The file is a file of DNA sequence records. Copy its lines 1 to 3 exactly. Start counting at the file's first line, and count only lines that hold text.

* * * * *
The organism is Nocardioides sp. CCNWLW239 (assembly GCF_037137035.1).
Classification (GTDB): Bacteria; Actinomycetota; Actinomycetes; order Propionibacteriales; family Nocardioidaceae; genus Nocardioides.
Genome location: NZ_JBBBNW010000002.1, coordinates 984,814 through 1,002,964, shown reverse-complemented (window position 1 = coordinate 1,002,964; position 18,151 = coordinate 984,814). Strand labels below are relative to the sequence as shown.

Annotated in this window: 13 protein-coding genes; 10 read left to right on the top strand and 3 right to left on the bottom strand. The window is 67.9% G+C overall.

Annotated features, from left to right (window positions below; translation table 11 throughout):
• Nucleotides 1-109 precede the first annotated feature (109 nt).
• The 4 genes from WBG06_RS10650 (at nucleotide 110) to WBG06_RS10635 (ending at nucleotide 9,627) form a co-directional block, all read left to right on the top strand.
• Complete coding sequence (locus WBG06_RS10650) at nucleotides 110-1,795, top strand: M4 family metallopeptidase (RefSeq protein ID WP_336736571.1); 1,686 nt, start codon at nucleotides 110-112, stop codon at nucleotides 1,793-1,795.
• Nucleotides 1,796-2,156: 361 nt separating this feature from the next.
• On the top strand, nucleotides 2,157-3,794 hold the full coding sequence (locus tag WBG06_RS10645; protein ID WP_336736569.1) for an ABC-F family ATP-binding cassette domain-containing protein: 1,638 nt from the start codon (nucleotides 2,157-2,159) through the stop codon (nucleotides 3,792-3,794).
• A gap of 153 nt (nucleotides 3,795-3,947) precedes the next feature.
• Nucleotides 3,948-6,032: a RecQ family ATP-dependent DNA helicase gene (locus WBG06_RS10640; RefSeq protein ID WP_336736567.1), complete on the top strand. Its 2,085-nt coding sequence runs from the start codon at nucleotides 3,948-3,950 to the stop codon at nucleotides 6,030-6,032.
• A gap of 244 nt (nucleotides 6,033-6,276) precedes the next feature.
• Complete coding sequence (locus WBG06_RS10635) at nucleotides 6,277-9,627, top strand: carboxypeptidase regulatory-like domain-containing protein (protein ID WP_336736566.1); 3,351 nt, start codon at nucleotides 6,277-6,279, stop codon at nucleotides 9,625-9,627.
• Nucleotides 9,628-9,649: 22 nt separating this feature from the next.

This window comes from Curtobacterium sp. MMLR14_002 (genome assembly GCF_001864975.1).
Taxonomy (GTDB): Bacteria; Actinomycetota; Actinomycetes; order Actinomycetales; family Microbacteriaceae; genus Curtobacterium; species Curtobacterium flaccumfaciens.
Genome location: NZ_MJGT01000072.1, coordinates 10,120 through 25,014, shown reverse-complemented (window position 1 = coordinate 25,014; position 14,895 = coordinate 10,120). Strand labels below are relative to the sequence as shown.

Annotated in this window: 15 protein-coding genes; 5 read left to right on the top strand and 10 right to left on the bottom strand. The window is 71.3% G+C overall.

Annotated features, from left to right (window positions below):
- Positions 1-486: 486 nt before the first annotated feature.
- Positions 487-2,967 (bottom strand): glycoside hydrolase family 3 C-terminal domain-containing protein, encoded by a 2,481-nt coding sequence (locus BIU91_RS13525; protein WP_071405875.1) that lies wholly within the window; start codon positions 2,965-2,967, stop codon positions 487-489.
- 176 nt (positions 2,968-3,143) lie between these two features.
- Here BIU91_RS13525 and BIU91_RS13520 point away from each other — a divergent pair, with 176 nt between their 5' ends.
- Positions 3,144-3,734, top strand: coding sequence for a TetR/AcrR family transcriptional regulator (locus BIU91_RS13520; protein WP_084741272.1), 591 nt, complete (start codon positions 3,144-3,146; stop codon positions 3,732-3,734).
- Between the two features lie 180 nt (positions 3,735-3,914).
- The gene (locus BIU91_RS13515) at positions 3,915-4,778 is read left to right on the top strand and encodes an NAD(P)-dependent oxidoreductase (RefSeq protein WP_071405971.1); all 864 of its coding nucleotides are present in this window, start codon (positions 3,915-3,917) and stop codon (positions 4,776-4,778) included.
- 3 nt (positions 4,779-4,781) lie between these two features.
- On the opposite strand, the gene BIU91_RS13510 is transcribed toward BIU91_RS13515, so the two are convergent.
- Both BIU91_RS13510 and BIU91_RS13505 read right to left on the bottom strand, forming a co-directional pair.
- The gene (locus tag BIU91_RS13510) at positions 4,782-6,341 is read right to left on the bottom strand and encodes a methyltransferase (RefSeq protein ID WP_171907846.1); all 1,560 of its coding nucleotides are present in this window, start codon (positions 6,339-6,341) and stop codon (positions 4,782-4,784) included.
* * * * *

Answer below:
The organism is Nocardioides sp. CCNWLW239 (assembly GCF_037137035.1).
Classification (GTDB): Bacteria; Actinomycetota; Actinomycetes; order Propionibacteriales; family Nocardioidaceae; genus Nocardioides.
Genome location: NZ_JBBBNW010000002.1, coordinates 984,814 through 1,002,964, shown reverse-complemented (window position 1 = coordinate 1,002,964; position 18,151 = coordinate 984,814). Strand labels below are relative to the sequence as shown.